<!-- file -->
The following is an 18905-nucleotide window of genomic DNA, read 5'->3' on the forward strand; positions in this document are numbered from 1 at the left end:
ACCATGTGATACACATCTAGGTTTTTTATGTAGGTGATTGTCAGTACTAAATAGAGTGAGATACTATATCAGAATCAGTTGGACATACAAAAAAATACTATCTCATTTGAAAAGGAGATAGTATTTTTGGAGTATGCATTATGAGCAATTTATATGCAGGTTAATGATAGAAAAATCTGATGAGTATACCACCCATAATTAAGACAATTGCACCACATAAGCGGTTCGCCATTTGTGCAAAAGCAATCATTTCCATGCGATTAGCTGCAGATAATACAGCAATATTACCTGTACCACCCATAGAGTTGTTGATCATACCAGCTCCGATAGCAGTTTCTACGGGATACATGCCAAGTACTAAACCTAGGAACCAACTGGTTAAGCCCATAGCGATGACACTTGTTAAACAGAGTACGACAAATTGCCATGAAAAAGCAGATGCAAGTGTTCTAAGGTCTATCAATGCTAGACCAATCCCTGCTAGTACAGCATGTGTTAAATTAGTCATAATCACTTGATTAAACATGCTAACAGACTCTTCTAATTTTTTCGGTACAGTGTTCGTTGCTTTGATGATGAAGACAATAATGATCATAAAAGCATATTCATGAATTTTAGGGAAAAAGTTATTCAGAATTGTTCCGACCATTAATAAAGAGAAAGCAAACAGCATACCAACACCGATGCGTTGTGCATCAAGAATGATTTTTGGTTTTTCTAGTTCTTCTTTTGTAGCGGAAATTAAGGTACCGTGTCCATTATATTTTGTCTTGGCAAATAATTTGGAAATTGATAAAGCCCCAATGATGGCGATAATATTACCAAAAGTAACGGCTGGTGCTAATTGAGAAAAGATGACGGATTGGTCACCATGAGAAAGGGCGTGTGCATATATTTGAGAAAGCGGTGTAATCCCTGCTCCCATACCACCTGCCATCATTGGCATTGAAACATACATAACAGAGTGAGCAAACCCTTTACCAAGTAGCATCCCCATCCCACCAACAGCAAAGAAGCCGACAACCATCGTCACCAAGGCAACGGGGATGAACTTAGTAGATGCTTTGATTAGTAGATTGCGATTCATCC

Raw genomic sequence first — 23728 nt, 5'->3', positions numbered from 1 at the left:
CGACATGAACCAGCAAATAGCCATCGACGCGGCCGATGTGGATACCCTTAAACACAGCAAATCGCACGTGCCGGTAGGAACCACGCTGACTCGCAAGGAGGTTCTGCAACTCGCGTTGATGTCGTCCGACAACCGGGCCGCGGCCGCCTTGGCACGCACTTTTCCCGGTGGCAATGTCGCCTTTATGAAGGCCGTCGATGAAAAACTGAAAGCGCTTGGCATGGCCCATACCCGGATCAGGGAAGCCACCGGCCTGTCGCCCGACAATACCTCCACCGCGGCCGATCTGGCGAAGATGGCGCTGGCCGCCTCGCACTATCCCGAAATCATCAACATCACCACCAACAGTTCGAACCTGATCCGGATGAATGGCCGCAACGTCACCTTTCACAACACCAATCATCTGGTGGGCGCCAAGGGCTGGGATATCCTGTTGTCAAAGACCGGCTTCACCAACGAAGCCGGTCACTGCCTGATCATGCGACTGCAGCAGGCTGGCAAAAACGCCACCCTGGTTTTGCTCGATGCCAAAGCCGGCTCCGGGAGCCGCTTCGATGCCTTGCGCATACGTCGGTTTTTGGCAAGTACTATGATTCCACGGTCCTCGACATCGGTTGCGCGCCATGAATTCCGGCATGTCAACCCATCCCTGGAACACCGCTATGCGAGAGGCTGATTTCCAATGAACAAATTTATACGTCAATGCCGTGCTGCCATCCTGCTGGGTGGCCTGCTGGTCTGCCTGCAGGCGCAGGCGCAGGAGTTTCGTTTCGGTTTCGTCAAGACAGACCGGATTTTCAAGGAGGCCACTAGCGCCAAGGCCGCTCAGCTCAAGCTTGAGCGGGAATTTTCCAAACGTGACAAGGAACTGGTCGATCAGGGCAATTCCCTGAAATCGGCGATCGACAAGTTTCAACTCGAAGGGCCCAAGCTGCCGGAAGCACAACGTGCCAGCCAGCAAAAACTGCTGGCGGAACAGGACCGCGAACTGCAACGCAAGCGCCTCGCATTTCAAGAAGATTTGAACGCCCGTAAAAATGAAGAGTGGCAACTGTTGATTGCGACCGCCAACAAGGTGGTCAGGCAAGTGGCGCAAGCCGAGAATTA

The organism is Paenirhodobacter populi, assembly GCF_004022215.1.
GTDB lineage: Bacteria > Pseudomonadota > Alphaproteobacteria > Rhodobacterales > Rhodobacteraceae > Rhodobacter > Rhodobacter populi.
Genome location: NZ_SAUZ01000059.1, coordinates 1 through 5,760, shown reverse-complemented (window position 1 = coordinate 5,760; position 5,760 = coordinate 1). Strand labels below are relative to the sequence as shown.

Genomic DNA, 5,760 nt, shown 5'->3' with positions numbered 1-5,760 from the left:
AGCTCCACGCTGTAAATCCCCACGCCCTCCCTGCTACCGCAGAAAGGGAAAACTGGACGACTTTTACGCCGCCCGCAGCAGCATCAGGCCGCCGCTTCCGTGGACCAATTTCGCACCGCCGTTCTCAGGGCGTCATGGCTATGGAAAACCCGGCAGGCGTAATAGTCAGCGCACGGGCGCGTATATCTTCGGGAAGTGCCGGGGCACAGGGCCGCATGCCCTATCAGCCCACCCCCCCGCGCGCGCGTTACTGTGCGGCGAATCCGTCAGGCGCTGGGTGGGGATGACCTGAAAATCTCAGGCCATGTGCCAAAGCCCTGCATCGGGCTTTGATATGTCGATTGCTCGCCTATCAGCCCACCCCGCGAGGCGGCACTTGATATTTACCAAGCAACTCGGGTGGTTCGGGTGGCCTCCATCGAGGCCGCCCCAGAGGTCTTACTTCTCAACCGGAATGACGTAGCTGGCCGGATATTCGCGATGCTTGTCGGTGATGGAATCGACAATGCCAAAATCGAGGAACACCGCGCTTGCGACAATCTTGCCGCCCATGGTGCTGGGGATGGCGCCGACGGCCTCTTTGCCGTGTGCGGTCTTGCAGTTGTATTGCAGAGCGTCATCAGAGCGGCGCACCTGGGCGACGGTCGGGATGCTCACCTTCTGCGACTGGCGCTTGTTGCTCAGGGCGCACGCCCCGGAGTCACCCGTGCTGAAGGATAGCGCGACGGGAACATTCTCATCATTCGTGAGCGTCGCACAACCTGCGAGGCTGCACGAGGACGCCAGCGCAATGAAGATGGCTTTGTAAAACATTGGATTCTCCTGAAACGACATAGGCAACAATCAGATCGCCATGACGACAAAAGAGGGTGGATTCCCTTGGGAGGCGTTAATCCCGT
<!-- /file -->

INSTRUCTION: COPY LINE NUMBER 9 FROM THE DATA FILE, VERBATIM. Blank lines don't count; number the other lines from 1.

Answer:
AGCTCCACGCTGTAAATCCCCACGCCCTCCCTGCTACCGCAGAAAGGGAAAACTGGACGACTTTTACGCCGCCCGCAGCAGCATCAGGCCGCCGCTTCCGTGGACCAATTTCGCACCGCCGTTCTCAGGGCGTCATGGCTATGGAAAACCCGGCAGGCGTAATAGTCAGCGCACGGGCGCGTATATCTTCGGGAAGTGCCGGGGCACAGGGCCGCATGCCCTATCAGCCCACCCCCCCGCGCGCGCGTTACTGTGCGGCGAATCCGTCAGGCGCTGGGTGGGGATGACCTGAAAATCTCAGGCCATGTGCCAAAGCCCTGCATCGGGCTTTGATATGTCGATTGCTCGCCTATCAGCCCACCCCGCGAGGCGGCACTTGATATTTACCAAGCAACTCGGGTGGTTCGGGTGGCCTCCATCGAGGCCGCCCCAGAGGTCTTACTTCTCAACCGGAATGACGTAGCTGGCCGGATATTCGCGATGCTTGTCGGTGATGGAATCGACAATGCCAAAATCGAGGAACACCGCGCTTGCGACAATCTTGCCGCCCATGGTGCTGGGGATGGCGCCGACGGCCTCTTTGCCGTGTGCGGTCTTGCAGTTGTATTGCAGAGCGTCATCAGAGCGGCGCACCTGGGCGACGGTCGGGATGCTCACCTTCTGCGACTGGCGCTTGTTGCTCAGGGCGCACGCCCCGGAGTCACCCGTGCTGAAGGATAGCGCGACGGGAACATTCTCATCATTCGTGAGCGTCGCACAACCTGCGAGGCTGCACGAGGACGCCAGCGCAATGAAGATGGCTTTGTAAAACATTGGATTCTCCTGAAACGACATAGGCAACAATCAGATCGCCATGACGACAAAAGAGGGTGGATTCCCTTGGGAGGCGTTAATCCCGT